The body of your synopsis shows all of the questions that will be brought up and how they will be resolved. You will need some minor questions besides the main story question so that you have lots of tension to keep readers hooked.
Since your synopsis needs to be limited to about 1000 words, your imagination is going to be working overtime getting it all in your head. Do as much as you can. A 100,000 word story can be difficult to imagine completely. When you think you’ve done as much as you can with 1000 words, it’s time to move on to the bullet outline.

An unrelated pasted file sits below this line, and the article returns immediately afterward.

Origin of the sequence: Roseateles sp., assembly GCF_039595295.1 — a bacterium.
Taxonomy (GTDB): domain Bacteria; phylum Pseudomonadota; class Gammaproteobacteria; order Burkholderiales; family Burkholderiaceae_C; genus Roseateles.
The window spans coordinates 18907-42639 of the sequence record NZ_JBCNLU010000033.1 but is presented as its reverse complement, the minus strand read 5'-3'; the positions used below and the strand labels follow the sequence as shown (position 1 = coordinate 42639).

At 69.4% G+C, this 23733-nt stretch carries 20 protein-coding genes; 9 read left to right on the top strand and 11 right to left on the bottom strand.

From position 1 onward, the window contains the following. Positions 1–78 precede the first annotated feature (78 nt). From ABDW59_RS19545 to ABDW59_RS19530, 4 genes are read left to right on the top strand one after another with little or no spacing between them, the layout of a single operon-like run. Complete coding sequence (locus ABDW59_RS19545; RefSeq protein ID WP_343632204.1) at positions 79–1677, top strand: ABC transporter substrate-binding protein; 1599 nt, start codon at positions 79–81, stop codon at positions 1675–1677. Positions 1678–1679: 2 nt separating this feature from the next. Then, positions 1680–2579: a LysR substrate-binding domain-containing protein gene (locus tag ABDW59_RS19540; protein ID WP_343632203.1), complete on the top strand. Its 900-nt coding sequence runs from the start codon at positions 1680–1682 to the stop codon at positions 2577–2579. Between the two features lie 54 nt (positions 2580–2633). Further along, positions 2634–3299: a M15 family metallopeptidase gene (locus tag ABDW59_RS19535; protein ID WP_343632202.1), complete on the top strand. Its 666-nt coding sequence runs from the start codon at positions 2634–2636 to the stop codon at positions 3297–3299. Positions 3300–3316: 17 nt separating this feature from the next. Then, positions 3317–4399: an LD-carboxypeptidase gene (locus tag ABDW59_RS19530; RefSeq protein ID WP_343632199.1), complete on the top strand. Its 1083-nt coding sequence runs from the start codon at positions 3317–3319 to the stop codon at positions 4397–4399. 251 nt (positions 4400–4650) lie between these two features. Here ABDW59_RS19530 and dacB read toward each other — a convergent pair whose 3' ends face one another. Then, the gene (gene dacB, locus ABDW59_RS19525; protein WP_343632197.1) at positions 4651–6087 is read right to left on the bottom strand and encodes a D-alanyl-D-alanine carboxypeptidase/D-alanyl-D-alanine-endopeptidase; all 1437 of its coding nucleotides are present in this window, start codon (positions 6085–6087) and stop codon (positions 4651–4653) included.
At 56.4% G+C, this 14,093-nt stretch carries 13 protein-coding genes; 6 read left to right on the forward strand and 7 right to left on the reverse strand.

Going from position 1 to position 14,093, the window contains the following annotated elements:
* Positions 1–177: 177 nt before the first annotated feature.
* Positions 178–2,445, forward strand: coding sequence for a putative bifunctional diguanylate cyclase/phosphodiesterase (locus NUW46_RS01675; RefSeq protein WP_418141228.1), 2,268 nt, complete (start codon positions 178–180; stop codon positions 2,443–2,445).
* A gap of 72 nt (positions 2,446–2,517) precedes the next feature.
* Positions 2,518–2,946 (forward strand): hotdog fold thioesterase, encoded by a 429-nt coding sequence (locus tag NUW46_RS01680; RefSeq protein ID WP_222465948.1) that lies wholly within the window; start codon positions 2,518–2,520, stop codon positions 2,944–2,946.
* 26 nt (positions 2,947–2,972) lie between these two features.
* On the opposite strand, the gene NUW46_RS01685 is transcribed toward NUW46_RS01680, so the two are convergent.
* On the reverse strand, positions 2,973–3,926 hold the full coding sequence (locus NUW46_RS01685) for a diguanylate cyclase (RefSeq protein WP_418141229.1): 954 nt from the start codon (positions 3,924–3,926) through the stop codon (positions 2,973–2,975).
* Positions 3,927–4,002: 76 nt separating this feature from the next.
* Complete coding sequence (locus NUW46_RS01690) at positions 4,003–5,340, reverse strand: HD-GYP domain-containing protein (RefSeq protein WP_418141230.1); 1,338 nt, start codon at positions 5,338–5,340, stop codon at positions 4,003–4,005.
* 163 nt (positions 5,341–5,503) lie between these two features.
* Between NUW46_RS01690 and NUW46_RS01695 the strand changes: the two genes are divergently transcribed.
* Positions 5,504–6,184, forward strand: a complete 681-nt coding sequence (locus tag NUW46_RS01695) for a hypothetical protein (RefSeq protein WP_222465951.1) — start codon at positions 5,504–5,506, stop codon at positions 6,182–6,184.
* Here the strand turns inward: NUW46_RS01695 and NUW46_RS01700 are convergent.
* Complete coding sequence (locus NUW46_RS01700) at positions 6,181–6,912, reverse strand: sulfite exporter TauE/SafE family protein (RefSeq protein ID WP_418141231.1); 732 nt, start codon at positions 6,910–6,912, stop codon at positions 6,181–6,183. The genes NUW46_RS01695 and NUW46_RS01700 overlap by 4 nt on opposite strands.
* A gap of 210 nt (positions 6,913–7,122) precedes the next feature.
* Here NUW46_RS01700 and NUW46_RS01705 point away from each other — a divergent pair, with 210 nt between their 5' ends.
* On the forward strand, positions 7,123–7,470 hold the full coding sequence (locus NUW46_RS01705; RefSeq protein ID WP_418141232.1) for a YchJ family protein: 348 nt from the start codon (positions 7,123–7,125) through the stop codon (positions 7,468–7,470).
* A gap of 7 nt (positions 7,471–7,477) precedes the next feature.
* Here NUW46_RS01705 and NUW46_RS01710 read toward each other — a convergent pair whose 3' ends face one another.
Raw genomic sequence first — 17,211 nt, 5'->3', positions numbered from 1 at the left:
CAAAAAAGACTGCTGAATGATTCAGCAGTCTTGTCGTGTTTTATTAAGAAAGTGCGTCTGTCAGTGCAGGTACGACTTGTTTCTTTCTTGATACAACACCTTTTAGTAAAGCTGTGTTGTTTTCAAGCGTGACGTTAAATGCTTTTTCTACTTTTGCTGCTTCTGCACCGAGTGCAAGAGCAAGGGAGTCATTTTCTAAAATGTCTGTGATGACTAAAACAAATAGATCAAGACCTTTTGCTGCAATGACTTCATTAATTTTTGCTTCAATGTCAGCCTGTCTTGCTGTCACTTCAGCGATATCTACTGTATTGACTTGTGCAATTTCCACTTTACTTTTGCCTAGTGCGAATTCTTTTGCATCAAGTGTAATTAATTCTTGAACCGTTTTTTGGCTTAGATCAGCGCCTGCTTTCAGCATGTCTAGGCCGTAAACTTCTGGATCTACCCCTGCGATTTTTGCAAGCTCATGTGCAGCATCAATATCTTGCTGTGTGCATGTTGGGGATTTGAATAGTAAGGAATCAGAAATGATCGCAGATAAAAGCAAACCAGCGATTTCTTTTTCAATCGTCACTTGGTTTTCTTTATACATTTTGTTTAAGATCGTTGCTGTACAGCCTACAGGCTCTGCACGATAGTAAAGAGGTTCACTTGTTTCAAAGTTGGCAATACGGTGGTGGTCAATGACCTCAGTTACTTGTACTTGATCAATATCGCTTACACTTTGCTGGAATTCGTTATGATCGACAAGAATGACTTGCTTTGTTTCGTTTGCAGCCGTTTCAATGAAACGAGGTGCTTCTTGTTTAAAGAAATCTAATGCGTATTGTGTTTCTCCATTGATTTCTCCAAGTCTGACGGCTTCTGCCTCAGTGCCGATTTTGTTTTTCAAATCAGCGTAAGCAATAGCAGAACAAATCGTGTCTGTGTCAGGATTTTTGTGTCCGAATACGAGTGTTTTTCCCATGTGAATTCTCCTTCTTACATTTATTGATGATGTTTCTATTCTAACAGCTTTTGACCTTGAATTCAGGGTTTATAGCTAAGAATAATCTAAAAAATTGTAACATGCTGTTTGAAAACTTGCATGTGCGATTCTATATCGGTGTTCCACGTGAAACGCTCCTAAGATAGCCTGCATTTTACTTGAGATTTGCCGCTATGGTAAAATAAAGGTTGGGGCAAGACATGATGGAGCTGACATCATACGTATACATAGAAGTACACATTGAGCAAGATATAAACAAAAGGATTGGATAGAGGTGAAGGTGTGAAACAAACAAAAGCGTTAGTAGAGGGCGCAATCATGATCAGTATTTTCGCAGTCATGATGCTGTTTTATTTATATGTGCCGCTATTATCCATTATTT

The Bullet Outline
This is my own invention and is little more than an expanded synopsis. It provides a way to find out what chapter a scene was in when you need to look something up. The one for my current novel is only 1700 words.
A bullet outline has the chapter number, one or two sentences describing the chapter’s scenes, and a tag with a list of any characters not mentioned in the description. While a synopsis may need to describe two or more scenes in one sentence in order to stay within the 1000 word limit, the bullet outline can add a little more. It’s a step by step walk-through of the novel you’re about to write.
Once again, you should spend some time on revision. More of the story is revealed here and you may see some problems that weren’t clear in the synopsis. When you think you’ve got it, it’s time for the outline.